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Wrights produced approximately 200 gasoline-powered engines of three basic types for their
airplanes: the horizontal 4-cylinder from 1903-1905, the 4-cylinder vertical motors from
1906 to 1912, and the 6-cylinder vertical motors from 1911 to 1913. They also produced a
V-8 motor for the two 1910 Model R Roadsters, a variant of the vertical 4-cylinder.
Wrights designed all of their airplane motors, but machinist Charles Taylor built them,
beginning with the 1903, and supervised construction after the company started in 1909,
until he left in 1911 to assist Cal Rodgers as he flew a Wright Model EX, dubbed the Vin
Fiz, across America. Although the Wright motors had many novel features, they
regarded the motor as an accessory, and never applied for a patent on any motor or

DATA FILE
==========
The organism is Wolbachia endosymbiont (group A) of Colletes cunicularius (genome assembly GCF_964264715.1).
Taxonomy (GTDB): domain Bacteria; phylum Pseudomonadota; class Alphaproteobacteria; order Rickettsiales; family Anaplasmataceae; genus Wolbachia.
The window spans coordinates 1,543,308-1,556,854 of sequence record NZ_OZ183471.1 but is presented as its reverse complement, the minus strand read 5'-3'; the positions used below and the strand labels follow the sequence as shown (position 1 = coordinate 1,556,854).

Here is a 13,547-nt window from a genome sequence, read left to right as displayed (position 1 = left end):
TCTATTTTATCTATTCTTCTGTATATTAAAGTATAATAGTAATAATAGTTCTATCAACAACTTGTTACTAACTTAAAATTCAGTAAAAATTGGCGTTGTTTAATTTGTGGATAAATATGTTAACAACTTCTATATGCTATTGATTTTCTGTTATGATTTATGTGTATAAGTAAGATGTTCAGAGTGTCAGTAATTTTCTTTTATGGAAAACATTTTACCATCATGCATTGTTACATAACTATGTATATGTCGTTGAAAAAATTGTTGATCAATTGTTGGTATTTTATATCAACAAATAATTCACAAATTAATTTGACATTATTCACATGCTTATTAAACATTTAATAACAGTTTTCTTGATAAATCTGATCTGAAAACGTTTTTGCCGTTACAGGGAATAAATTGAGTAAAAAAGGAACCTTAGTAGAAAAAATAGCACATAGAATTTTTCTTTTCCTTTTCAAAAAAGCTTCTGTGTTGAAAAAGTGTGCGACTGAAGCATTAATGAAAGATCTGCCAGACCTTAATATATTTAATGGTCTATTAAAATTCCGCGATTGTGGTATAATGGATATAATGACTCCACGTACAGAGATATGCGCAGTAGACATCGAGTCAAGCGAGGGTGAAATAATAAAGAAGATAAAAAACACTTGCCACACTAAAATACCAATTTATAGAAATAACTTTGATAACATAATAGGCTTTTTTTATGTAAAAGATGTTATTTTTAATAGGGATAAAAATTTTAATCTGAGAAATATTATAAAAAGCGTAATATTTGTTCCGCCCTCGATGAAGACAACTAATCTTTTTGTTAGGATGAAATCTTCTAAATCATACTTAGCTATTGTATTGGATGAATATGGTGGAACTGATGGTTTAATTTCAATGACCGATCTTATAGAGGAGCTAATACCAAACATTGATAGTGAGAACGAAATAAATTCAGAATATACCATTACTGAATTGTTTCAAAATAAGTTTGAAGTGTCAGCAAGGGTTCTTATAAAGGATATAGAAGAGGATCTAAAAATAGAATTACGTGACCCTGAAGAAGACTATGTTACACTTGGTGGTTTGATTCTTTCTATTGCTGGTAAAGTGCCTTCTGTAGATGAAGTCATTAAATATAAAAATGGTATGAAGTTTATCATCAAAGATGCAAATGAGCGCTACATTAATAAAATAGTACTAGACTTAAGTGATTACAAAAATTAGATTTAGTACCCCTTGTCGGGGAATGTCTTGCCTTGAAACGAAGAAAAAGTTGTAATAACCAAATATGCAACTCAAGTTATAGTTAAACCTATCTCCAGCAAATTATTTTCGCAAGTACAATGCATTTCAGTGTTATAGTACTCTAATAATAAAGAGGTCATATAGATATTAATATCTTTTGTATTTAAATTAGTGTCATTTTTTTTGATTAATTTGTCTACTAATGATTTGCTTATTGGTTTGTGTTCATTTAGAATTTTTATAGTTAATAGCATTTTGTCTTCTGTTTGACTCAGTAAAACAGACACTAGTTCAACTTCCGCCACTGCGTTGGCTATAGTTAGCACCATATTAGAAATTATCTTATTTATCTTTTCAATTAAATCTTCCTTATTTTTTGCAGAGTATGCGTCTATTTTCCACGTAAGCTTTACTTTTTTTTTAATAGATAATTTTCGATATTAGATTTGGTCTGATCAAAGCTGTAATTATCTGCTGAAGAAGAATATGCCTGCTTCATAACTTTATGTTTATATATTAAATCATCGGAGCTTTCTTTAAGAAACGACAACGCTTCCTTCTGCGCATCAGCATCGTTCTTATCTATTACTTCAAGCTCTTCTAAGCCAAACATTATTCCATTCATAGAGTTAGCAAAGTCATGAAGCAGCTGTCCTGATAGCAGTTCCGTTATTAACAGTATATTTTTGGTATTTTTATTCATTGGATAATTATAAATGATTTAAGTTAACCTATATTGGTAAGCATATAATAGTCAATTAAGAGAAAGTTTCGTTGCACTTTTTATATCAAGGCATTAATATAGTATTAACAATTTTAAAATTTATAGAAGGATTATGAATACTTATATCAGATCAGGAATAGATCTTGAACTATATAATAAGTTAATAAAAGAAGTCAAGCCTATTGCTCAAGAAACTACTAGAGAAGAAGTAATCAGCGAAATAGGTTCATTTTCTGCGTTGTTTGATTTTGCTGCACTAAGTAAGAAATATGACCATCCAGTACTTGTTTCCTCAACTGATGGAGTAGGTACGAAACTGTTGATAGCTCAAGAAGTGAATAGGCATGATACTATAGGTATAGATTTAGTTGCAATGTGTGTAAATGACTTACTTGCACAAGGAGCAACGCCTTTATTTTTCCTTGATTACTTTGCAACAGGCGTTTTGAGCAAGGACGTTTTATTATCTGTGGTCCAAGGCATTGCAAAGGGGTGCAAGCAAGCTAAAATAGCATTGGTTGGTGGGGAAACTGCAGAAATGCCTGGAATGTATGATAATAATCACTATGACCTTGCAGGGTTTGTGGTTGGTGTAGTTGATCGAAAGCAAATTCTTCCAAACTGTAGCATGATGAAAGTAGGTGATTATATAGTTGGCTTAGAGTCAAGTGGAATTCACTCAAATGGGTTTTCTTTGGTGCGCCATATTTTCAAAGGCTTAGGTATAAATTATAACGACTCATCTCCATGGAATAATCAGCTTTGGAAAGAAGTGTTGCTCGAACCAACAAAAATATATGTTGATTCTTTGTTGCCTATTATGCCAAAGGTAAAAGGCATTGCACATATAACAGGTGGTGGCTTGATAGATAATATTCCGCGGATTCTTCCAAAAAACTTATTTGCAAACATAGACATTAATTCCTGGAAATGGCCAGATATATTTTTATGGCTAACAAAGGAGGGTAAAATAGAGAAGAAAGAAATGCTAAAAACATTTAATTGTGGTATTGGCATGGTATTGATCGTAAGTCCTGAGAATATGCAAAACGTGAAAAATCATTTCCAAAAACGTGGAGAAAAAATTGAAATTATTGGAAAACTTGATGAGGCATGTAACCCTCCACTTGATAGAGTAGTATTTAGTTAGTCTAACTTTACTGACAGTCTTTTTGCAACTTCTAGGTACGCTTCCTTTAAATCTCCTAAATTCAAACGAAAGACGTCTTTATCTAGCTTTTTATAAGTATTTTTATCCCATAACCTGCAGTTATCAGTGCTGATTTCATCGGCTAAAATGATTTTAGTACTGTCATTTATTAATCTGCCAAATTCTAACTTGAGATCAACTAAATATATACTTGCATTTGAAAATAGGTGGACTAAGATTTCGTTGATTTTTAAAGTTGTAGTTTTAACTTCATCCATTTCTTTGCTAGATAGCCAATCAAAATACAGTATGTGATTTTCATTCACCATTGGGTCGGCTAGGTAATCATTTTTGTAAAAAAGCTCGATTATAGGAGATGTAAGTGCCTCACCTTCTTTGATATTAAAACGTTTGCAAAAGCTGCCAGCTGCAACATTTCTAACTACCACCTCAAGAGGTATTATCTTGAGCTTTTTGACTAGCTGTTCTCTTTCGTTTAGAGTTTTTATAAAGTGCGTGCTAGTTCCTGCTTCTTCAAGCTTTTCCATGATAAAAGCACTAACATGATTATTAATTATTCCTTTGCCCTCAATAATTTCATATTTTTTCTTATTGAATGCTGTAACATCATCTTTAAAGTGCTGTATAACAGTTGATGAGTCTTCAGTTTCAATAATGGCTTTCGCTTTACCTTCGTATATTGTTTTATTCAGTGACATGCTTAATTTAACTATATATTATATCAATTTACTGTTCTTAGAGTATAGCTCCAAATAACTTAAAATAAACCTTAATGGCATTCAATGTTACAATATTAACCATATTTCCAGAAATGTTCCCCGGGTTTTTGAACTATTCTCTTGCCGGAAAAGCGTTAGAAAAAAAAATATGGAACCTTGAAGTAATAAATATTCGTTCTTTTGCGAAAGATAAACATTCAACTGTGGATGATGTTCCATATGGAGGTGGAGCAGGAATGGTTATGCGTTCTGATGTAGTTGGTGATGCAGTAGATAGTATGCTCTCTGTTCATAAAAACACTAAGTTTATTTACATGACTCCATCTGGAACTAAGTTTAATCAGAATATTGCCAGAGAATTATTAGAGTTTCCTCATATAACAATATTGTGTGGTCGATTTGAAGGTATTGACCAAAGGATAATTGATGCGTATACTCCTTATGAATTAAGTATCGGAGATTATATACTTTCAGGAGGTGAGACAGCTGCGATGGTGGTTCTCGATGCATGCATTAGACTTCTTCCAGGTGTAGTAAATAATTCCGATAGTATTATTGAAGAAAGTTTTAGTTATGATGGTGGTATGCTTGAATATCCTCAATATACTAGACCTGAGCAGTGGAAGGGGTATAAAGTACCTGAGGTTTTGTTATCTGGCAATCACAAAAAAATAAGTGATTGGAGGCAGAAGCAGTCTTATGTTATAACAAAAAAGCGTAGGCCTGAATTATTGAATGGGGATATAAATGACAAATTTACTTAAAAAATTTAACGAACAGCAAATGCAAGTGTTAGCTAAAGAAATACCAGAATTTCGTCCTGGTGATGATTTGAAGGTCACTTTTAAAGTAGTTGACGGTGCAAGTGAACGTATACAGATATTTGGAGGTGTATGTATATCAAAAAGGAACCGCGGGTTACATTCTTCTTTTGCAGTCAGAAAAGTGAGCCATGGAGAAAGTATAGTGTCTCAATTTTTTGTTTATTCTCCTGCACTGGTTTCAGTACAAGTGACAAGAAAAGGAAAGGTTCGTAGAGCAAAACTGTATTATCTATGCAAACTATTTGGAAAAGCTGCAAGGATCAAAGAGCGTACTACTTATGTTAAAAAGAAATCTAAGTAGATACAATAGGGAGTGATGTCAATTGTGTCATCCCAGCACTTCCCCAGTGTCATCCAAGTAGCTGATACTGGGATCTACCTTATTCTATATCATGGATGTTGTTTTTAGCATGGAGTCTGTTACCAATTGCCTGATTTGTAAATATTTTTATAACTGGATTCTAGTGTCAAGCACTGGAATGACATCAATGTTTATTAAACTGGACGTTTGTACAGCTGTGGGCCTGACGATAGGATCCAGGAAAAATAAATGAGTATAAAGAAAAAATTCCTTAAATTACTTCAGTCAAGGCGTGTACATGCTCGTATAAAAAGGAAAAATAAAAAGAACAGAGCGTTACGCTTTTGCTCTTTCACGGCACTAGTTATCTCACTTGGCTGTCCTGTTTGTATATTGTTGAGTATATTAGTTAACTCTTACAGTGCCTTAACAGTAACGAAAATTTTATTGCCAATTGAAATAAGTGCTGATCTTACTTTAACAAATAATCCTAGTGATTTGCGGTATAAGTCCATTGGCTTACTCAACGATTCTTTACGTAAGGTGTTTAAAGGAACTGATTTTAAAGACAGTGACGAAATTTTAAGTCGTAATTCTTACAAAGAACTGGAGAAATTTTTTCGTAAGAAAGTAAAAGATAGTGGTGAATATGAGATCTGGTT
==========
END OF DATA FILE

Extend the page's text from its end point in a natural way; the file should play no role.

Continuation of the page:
improvement. Hobbs described this as "the essentially perfect engineering achievement
by the classic definition...And the overall record of their power plants shows them to have
been remarkably reliable in view of the state of internal combustion engine at that
- Hobbs, 1971, pp 61, 63, 68.
- McFarland, 1953, pp 1210-1217.
- Taylor, 1948, pp 27, 68, 70.
- Hobbs, Leonard S. The Wright Brothers' Engines and Their design. Washington, D.C.:
Smithsonian Institution Press, 1971, p 61, 63, 68.
- McFarland, Marvin W. (ed) The papers of Wilbur and Orville Wright. McGraw-Hill Book Co.,
New York, 1953, pp 1210-1217.
- Taylor, Charles E. "My Story of the Wright Brothers, as told to Robert S.
Ball." Collier's Weekly, Dec. 25, 1948, 27, 68, 70.
[Submitted by Joe W. McDaniel]
The 1903 horizontal 4-cylinder engine.
A Wright vertical 4-cylinder engine.
A Wright vertical 6-cylinder engine.
Wright 8-cylinder racing engine.